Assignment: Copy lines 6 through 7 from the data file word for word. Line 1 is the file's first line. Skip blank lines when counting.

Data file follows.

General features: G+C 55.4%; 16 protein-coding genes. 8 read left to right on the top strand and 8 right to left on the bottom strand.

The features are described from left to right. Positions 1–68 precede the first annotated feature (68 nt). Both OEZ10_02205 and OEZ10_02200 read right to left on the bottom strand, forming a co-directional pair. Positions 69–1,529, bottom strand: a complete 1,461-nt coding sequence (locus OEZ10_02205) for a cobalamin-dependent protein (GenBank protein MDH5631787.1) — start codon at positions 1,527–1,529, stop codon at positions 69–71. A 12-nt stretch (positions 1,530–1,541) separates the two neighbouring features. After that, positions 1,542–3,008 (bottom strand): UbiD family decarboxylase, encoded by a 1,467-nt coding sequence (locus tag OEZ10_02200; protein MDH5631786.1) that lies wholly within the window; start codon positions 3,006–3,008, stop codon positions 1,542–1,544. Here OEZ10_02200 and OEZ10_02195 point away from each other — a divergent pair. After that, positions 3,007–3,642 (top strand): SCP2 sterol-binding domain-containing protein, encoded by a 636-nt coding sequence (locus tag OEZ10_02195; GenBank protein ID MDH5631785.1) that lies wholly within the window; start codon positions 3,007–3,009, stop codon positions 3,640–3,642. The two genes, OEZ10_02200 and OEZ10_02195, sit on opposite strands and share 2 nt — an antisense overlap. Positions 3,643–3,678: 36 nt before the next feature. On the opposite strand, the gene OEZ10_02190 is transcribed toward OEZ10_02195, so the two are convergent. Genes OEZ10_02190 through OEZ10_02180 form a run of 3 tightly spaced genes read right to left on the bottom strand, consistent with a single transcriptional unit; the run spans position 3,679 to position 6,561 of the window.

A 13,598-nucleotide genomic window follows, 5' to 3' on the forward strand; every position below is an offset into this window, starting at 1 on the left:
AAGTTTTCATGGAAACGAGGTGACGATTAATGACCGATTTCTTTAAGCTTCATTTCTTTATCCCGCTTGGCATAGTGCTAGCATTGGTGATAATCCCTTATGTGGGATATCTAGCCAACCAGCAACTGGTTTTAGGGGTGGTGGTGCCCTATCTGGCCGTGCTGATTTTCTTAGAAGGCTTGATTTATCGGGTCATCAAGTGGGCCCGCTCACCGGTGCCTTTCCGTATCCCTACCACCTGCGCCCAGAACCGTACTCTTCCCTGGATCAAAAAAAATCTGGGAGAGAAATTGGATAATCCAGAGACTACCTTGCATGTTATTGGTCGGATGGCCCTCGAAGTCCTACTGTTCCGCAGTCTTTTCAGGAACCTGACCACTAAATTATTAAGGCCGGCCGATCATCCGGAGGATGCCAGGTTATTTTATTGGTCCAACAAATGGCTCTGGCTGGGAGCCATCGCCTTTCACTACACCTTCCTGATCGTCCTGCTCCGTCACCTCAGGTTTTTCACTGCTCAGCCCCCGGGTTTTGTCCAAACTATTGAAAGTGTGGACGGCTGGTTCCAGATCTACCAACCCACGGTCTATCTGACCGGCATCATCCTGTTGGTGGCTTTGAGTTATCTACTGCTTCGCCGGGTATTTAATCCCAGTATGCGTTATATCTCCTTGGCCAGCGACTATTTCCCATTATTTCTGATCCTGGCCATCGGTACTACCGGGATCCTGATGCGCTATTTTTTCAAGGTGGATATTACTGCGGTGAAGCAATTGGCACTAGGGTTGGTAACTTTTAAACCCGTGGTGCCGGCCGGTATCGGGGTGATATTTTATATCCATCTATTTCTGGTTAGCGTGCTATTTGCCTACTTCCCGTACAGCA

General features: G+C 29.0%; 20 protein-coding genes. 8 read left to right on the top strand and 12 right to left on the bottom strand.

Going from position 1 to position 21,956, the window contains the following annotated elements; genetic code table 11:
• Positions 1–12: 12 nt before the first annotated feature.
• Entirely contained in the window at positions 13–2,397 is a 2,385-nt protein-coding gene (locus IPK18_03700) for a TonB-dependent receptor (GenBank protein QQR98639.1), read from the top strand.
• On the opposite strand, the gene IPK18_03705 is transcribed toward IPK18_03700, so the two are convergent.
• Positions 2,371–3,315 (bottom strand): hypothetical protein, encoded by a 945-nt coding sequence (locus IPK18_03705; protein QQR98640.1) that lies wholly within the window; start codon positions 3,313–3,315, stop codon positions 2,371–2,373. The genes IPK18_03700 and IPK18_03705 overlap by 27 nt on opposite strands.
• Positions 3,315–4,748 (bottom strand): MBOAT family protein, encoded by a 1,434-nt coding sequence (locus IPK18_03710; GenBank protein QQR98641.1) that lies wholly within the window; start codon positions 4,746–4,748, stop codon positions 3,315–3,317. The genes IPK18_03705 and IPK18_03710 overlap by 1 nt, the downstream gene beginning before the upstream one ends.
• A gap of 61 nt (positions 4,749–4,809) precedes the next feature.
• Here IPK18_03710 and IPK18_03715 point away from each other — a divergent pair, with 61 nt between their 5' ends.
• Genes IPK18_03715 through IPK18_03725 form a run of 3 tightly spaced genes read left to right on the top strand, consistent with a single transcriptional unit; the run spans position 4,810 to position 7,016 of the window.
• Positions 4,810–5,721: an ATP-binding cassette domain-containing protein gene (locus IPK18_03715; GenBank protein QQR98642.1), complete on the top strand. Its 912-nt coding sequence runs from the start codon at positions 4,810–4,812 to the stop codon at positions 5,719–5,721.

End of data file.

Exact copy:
Going from position 1 to position 21,956, the window contains the following annotated elements; genetic code table 11:
• Positions 1–12: 12 nt before the first annotated feature.